Note: All photos shown were originally taken by photographer David Lawrence Reade www.dlrimagery.com.

 

Clarissa Harison is an advocate for the natural world and has been writing since the 90s about her experiences with nature on behalf of those who have no voice. Her travels and observations healing her own land, as well as her diverse background in international studies, energy of space, the corporate world and consulting/teaching work have led her to develop an intimate understanding of the perfection existing in nature and our own individual journey of finding our way back to ourselves and ultimately restoring the well being of our planet.

2017 Copyright Awen Environments/Clarissa Harison. All rights reserved.

Wizard, a Barred Owl that was blinded when she collided with a vehicle and could not be released to the wild after recovery.

Wizard, a Barred Owl that was blinded when she collided with a vehicle and could not be released to the wild after recovery.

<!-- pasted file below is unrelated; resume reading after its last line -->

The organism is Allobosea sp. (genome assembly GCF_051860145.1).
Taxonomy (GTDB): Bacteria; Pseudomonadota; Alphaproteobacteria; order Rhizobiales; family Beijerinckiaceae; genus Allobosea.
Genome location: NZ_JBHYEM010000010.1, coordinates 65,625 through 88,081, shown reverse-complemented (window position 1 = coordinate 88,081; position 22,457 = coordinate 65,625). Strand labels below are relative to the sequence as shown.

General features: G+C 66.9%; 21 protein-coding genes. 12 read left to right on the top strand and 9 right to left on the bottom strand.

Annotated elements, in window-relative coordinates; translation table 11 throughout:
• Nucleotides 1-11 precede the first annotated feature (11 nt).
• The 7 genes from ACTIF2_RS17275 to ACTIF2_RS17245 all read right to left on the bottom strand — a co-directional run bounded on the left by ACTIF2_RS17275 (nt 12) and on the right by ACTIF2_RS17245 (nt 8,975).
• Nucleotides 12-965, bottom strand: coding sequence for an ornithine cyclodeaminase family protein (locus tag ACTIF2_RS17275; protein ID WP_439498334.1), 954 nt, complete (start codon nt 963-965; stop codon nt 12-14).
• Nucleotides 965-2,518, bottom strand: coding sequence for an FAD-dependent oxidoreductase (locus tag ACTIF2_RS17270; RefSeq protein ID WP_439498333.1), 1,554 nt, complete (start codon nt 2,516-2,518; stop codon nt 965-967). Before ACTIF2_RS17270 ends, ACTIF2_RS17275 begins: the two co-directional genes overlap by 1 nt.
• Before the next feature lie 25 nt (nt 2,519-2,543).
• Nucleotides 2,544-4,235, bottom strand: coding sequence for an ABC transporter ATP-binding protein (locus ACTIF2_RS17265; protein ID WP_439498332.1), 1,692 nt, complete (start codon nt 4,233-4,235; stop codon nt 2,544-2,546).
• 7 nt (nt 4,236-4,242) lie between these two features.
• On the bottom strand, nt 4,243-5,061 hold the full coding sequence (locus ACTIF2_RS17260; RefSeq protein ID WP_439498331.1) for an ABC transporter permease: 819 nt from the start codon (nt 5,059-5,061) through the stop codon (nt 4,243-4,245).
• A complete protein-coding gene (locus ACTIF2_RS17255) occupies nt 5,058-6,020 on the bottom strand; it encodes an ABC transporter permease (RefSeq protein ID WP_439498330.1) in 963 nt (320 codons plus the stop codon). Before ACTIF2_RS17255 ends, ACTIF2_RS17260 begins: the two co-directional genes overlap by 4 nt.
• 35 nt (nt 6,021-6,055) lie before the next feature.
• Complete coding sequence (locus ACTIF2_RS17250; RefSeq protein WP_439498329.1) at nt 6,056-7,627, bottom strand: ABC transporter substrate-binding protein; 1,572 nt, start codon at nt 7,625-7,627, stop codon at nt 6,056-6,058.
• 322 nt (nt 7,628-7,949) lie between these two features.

Artemis, a Barn Owl that was part of a barn owl breeding project and kept by the wildlife center for educational purposes.

Artemis, a Barn Owl that was part of a barn owl breeding project and kept by the wildlife center for educational purposes.

Retch, the Turkey Vulture who damaged his wing in a vehicle collision and was not releasable to the wild.

Retch, the Turkey Vulture who damaged his wing in a vehicle collision and was not releasable to the wild.

Yoda, a Great Horned Owl that was imprinted by a well meaning person and eventually became too much to handle. He was later transferred to a wildlife center.

Yoda, a Great Horned Owl that was imprinted by a well meaning person and eventually became too much to handle. He was later transferred to a wildlife center.

Sometimes we are put exactly where we are meant to be to remember who we truly are. No doubt we are also here to affect the lives of others, as well as the land that we live upon. In so doing, we come full circle with our path in life.